Carmack generated a little bit of controversy when he compared Armadillo’s efforts with those by competing suborbital developers. Virgin Galactic, he suggested, would not be able to fly as cheaply as Armadillo; Virgin currently charges $200,000 for a ticket while Space Adventures is asking for about half that, $102,000. “I think they have explicitly not chosen the most cost effective solution on this,” Carmack said. “I don’t think they will be able to compete on price, eventually, but some people will prefer their experience.”

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Greason: Congressional Debate on NASA’s Future Must Be Based on Facts

Delivering ISDC’s luncheon speech on Friday, XCOR CEO and Augustine Committee member Jeff Greason expressed his exasperation over the policy debate going on in Congress, his hope that Congress would kill an unaffordable Constellation program, and gave some prescriptions for how the United States should move ahead in exploring the cosmos.

A compilation of Tweets from Jeff Foust (@jeff_foust) and the FAA’s Ken Davidian (@cswicki):

Augustine Committee & Congressional Debate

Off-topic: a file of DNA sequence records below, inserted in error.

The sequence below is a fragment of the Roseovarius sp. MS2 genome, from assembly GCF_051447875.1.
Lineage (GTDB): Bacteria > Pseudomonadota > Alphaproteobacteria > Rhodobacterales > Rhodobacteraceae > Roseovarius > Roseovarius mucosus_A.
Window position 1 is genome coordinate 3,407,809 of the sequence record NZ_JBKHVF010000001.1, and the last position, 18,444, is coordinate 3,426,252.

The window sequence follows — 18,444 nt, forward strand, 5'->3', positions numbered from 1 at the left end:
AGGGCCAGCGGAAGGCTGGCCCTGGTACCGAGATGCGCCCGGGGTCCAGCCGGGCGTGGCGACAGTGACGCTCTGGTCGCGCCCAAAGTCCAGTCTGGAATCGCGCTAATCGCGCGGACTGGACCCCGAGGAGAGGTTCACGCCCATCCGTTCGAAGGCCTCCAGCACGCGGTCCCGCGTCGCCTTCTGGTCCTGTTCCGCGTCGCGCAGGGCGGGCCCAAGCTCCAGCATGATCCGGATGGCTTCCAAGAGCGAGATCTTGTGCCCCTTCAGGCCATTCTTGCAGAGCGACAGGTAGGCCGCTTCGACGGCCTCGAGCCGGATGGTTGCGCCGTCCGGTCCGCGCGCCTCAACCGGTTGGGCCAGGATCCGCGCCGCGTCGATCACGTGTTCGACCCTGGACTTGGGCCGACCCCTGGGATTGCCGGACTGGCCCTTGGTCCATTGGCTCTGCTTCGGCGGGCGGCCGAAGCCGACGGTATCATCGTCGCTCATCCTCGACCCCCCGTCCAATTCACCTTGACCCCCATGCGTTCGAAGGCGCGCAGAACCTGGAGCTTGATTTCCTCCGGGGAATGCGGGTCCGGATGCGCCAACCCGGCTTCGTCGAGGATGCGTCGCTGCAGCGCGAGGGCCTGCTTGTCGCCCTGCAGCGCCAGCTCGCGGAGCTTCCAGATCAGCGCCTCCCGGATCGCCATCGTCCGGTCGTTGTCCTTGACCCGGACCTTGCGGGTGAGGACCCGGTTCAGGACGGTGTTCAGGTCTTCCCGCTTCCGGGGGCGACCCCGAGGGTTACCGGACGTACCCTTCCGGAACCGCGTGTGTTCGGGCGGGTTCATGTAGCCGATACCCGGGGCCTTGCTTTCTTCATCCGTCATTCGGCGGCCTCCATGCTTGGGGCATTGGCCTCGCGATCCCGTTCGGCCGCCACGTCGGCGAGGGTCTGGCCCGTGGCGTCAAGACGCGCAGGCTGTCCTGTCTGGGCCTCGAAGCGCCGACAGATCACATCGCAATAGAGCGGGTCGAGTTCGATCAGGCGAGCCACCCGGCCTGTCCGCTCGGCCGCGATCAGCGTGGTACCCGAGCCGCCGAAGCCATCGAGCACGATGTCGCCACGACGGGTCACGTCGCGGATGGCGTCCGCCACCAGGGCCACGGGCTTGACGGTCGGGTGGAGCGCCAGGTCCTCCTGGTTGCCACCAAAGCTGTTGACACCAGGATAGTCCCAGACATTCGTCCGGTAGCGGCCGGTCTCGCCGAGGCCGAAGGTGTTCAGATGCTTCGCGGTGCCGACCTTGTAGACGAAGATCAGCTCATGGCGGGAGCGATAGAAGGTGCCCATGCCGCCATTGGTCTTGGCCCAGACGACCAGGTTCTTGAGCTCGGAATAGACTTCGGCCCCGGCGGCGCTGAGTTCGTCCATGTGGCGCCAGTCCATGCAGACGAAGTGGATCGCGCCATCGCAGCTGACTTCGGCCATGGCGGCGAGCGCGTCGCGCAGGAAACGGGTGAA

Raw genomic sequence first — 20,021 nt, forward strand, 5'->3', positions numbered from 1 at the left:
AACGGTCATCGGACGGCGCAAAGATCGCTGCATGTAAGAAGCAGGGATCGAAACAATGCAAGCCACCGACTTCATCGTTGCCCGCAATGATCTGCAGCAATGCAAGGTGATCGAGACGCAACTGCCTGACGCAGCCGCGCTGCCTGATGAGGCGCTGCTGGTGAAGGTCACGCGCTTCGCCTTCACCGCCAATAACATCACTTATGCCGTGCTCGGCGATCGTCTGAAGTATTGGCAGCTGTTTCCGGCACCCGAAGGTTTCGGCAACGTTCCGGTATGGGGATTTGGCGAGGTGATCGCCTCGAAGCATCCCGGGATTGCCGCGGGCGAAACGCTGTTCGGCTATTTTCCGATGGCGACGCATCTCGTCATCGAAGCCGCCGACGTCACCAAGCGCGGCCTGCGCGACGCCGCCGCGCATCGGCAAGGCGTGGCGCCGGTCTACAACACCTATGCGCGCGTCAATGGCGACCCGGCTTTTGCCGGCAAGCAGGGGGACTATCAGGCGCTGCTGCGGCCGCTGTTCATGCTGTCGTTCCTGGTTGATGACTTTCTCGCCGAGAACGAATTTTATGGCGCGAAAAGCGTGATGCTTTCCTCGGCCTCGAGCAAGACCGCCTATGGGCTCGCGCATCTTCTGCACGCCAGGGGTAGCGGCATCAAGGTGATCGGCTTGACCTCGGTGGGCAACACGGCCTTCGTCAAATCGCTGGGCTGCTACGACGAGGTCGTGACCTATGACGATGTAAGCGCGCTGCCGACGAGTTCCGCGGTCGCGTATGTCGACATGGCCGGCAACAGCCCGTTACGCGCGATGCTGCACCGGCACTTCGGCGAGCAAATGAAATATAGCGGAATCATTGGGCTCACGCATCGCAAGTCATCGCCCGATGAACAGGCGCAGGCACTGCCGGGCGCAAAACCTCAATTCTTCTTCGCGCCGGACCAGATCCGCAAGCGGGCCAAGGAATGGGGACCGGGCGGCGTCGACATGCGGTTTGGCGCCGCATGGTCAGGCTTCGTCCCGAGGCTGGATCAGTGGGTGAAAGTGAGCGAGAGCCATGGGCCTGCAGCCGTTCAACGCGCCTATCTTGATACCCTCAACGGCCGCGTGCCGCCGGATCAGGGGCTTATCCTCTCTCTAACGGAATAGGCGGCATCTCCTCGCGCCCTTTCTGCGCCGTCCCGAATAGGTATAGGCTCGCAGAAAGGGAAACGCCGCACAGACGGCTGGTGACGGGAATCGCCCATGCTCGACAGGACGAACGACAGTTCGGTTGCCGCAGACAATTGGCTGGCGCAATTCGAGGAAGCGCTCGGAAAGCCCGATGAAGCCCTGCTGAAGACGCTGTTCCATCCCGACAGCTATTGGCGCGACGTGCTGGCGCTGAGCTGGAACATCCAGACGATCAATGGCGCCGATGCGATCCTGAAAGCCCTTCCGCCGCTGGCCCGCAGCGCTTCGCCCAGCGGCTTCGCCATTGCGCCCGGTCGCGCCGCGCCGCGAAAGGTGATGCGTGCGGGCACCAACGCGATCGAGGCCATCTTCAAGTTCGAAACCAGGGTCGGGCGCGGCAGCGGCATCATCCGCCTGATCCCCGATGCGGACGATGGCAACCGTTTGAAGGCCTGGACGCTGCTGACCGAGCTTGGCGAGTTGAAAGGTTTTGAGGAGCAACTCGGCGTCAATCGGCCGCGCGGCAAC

• Greason, talking about Augustine Cmte: to my surprise some people paid attention to the report this time. (@jeff_foust)
  • Greason: utterly dismayed by space policy debate so far. Need discussion based on facts, but that is not happening in Congress. (@jeff_foust)
  • The discussion to date is “baby wants his rattle back.” The budget for Constellation was just made up. (@cswiki)

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XCOR on a Roll

XCOR's Lynx suborbital vehicle

XCOR CEO Jeff Greason gave two talks on Friday at the ISDC . The first, which dealt with the company’s business prospects, seems to have been quite upbeat. The other, a luncheon talk about the current debate in Congress over NASA’s human spaceflight plan, was decidedly less so.

Here, the good news…

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XCOR, Masten Space Systems Form Strategic Partnership for Lander Work

Masten Space Systems' 'Xoie' lunar lander.

XCOR/MASTEN PRESS RELEASE
May 25, 2010

XCOR Aerospace and Masten Space Systems, two of the leaders in the New Space sector, have announced a strategic business and technology relationship to pursue jointly the anticipated NASA sponsored unmanned lander projects.

These automated lander programs are expected to serve as robotic test beds on Earth, on the lunar surface, Mars, near Earth objects and other interplanetary locales, helping NASA push the boundaries of technology and opening the solar system for future human exploration.